mortgage company 7 years ago

      thanks for the info. Good to know your options for mortgages and payments. nobody like debts.

    • profile image

      Allmortgagebanks 7 years ago

      Many of us don't know about Biweekly Mortgage Payment Plans. Useful and informative information. This Biweekly Mortgage plan is a good idea to save money on mortgage plans, but it is not applicable for all mortgage plans..

    • bayareagreatthing profile image

      bayareagreatthing 7 years ago from Bay Area California

      The one thing that always seems to be a certainty, whatever it is,if the mortgage company promotes it, it is in THEIR interest, not yours. Great hub and warning to all. You can always pay extra with your monthly payment and net the same effect and you keep control. If you do this however, make sure you note the amount to be applied to principal and the amount to be applied to your regular payment, otherwise they may just hold the extra amount in limbo.

    • profile image

      HomeBuyerHelp 7 years ago

      I agree too, "biweekly plans" is good idea for people who wants to save money and pay less every month compared to full monthly fee. The article is great!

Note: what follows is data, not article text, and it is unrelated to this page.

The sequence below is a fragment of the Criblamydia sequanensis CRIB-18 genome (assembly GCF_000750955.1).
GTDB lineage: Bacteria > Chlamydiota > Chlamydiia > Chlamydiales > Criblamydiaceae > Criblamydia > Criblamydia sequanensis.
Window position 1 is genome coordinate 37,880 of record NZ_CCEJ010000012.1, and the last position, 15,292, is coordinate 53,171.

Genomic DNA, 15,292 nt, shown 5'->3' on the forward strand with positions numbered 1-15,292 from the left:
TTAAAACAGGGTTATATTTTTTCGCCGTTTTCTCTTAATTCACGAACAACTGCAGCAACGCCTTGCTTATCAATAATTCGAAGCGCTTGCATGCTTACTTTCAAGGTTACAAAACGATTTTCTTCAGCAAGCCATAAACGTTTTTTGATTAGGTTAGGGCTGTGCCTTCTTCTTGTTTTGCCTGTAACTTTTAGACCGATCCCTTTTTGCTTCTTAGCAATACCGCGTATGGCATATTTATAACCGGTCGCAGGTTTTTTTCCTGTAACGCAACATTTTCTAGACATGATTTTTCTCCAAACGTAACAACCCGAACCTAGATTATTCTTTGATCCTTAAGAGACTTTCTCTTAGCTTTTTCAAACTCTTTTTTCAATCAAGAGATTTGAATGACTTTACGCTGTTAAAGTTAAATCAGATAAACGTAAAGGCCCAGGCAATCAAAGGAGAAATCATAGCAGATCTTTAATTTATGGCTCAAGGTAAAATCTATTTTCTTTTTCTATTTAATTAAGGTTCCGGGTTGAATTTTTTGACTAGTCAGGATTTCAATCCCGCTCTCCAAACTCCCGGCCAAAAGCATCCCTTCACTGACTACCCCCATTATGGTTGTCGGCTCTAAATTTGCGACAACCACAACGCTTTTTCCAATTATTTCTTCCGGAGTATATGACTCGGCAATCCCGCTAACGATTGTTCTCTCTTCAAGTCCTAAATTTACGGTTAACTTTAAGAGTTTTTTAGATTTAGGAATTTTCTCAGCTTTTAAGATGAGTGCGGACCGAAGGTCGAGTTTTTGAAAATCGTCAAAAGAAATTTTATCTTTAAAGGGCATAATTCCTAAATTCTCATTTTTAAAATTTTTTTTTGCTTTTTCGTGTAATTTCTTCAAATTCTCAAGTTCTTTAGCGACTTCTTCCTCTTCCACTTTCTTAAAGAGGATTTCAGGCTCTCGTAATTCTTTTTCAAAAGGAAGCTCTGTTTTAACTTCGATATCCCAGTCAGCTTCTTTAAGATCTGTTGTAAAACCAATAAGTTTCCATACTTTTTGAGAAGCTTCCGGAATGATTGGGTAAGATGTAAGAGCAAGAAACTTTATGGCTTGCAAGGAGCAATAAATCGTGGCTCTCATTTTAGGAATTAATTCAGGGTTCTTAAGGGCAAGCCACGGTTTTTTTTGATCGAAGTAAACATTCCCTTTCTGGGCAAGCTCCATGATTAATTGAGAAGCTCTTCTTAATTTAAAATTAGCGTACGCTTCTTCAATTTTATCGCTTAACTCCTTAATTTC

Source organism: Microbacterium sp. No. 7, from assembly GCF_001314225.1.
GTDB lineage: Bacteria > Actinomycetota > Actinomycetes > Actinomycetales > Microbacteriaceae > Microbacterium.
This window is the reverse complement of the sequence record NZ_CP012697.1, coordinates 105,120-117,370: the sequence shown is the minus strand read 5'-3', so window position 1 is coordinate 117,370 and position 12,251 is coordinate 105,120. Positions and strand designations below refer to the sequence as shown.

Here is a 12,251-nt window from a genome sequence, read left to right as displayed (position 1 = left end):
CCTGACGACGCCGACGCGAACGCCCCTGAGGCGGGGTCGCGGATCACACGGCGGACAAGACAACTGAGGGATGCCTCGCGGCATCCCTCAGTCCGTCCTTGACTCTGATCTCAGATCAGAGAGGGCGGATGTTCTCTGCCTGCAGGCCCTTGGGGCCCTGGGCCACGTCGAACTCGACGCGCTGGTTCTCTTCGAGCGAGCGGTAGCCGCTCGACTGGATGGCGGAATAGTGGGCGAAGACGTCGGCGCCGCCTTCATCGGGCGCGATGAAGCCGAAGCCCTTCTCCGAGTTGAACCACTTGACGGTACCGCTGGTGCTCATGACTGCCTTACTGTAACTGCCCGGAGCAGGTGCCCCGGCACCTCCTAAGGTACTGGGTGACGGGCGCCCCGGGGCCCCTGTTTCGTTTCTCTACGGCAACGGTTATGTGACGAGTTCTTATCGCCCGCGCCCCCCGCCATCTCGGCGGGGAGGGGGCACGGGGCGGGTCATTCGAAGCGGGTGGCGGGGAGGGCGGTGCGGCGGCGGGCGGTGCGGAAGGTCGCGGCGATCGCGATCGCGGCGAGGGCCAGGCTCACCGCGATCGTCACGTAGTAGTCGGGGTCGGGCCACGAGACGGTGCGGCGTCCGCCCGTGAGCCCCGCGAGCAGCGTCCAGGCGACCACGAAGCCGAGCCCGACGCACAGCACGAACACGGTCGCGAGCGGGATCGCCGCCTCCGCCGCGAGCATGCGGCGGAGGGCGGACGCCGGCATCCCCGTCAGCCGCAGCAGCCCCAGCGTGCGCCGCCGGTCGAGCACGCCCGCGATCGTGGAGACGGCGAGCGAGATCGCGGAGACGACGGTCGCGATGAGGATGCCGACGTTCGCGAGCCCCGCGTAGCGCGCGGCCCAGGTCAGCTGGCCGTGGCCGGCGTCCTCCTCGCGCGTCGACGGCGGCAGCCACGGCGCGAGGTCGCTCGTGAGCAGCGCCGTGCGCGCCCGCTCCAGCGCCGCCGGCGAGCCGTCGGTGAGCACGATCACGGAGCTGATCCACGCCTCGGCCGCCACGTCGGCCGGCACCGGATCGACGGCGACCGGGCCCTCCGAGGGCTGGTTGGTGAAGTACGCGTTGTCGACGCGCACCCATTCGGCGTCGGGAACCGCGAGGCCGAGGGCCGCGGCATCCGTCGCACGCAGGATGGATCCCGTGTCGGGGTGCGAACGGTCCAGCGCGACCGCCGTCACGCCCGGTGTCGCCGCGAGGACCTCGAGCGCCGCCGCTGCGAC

• Wendy Krick profile image

      Wendy Krick 7 years ago from Maryland

      This is a good idea. Great information here.

    • H P Roychoudhury profile image

      H P Roychoudhury 7 years ago from Guwahati, India

      Better to do math first and proceed with the plan as the great man's saying is that better to think first and not afterwards.

    • Hello, hello, profile image

      Hello, hello, 7 years ago from London, UK

      Very informative and helpful hub for people who strangle to make ends meet.

    • profile image

      braindrain123 7 years ago

      nice post..i agree with shiela, the last paragraph says it all..

    • sheila b. profile image

      sheila b. 7 years ago

      I hadn't heard about these plans. You explained them so well, pros and cons, and your last paragraph made complete sense. If I was in the market for a mortgage, I'd listen to you.